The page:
Recommended tour: Bangkok: Damnoen Saduak Market and Maeklong Railway Market

3- Tha Kha

Tha Kha is a hidden gem in Bangkok, around an hour from the city in Samut Songkhram province.

Tha Kha is a genuine produce market where vendors sell everything from fresh fruit, vegetables, and meat to seafood, spices and herbs.

If you do a cooking course in Bangkok, you may head here to pick up some fresh ingredients, or your teacher may have bought them here.

You can watch the traders do their business from your boat, which usually involves selling or bartering their products with others on the many paddle boats along the waterways.

Tha Kha is only open on weekends between 6 am and 3 pm, so arrive early to make the most of it.

Floating Markets in Bangkok

4- Khlong Lat Mayom

Most visitors who visit floating markets in Bangkok are keen to see the biggest and the best; however, Khlong Lat Mayom meets these criteria subjectively but is virtually devoid of crowds.

Slightly smaller than Damnoen Saduak, Khlong Lat Mayom is about 20km from Bangkok in Taling Chan and is within easy reach by taking the Skytrain to Bang Wa and then a short taxi ride.

The market is popular with locals and those in the know for its exquisite range of street food, so if you’re hunting for the city’s best Pad Thai, boat noodles or satay skewers, you’ll likely find them here.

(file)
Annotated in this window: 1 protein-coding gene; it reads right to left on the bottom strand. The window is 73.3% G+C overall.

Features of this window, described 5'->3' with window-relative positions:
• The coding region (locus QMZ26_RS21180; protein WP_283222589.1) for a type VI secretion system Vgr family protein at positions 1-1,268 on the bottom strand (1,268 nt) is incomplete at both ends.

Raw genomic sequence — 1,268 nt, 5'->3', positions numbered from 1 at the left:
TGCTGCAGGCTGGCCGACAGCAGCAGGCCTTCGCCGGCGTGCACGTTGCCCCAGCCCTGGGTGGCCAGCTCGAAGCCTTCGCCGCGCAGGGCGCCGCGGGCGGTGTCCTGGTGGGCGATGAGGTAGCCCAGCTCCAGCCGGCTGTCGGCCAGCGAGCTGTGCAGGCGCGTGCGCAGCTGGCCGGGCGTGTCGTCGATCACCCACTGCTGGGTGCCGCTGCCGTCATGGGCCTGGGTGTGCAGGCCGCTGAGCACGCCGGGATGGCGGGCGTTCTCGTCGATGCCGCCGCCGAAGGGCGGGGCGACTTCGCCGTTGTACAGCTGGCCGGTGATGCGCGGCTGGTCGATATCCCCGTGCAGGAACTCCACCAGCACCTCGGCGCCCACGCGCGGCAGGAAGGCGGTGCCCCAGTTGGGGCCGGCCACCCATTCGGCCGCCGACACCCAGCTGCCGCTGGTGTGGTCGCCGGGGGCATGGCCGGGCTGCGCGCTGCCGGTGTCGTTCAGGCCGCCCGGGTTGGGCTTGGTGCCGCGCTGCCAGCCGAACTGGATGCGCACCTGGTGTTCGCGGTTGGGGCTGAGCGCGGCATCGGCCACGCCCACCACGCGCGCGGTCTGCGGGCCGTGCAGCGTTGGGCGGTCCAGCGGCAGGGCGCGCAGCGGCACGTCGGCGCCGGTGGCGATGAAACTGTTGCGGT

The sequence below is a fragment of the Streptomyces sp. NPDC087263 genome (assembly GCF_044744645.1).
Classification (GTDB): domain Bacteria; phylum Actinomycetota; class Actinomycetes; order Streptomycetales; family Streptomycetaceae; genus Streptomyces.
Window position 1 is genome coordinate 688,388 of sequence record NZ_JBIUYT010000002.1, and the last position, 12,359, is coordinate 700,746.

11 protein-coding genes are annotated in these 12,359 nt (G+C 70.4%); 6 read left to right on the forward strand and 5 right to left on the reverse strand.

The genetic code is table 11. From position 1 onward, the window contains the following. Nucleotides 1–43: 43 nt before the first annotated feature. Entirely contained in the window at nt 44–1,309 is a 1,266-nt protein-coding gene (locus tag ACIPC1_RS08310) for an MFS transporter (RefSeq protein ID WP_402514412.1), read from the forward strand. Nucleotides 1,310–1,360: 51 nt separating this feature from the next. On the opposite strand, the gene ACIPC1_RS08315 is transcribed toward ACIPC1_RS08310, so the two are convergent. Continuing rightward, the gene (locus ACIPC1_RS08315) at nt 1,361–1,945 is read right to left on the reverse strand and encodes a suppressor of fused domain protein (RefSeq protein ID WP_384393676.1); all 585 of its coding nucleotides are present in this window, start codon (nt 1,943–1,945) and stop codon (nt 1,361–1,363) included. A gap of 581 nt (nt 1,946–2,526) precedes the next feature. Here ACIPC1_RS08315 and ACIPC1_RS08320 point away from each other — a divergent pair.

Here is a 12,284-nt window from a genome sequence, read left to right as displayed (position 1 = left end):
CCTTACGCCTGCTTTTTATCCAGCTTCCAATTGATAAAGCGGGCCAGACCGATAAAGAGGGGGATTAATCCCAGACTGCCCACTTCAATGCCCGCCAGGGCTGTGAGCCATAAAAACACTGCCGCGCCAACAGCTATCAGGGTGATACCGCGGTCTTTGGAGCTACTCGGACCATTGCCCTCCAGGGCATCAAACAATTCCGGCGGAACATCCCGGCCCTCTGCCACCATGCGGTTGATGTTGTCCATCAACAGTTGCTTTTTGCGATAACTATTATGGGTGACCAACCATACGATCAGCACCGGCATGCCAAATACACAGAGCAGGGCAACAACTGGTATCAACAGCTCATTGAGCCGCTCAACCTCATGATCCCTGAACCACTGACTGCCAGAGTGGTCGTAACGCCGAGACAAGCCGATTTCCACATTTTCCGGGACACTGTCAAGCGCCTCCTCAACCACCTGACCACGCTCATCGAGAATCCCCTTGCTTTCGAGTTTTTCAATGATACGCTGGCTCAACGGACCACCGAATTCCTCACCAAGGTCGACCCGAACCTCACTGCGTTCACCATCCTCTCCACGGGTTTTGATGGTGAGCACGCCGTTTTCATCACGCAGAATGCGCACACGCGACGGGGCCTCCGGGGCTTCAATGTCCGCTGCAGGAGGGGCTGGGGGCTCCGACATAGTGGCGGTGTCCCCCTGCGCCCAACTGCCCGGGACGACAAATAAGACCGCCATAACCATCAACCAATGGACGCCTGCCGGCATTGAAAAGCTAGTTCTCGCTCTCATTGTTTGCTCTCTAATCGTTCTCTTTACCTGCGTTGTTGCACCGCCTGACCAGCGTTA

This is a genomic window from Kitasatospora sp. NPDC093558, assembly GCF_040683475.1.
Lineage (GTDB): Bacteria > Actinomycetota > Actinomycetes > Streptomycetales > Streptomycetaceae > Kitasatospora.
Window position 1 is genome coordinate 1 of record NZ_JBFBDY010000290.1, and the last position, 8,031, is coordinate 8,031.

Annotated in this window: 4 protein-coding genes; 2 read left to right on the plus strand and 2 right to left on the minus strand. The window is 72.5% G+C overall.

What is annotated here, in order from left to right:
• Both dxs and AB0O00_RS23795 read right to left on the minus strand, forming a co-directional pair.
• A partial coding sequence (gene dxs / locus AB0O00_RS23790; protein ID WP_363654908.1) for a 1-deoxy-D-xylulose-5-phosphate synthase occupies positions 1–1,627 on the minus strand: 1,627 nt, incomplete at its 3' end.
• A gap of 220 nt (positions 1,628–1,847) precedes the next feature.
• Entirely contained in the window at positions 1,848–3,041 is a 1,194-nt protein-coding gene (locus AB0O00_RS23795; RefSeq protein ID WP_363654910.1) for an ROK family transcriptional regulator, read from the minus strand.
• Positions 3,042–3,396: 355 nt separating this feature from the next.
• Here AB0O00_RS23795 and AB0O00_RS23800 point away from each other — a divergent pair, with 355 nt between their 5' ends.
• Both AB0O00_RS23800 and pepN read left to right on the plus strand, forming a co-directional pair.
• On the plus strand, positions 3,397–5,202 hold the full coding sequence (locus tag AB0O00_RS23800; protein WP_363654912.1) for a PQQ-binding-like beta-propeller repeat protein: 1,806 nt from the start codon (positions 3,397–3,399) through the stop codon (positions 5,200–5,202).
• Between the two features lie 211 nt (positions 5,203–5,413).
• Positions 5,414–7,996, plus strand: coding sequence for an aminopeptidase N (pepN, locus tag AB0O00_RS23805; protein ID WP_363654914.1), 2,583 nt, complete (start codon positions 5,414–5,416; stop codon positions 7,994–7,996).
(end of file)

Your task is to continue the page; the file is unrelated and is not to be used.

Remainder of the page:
Recommended tour: Bangkok Floating Market Khlong Lat Mayam and Boat Ride to an Orchid Farm

5- Taling Chan

a delicious display of condiments at Talingchan floating markets Bangkok
One of the floating markets near Bangkok to see is Taling Chan.

Taling Chan is another of Bangkok’s most popular floating markets and is ideal for those running short on time.

The market sits just a few kilometres outside Bangkok, and there is even a free shuttle bus from the city’s Bang Khun Non-MTR station.

It’s smaller than Damnoen Saduak and others, but at almost 7km long, there’s still plenty to explore.

As Taling Chan is surrounded by countryside and many local farms, the food here is fantastic, and you can try everything from Pad Thai to grilled seafood, mango sticky rice and banana pancakes.

The market is also well-known for its various massage vendors, where you can get a cheap traditional Thai massage.

Recommended tour: Bangkok Floating Markets and Boat Tour

6- Kwan Riam

Less than 30km from Bangkok, Kwan Riam is one of the city’s best and most accessible markets for those looking for a quick taste of culture.

Unfortunately, its proximity to the city and fantastic food can mean it is very crowded when it opens, which is only on weekends and public holidays, but if you arrive early, you can beat most of the tour groups.

Make sure not to miss many gorgeous temples along the riverside before exploring the market on a wooden boat.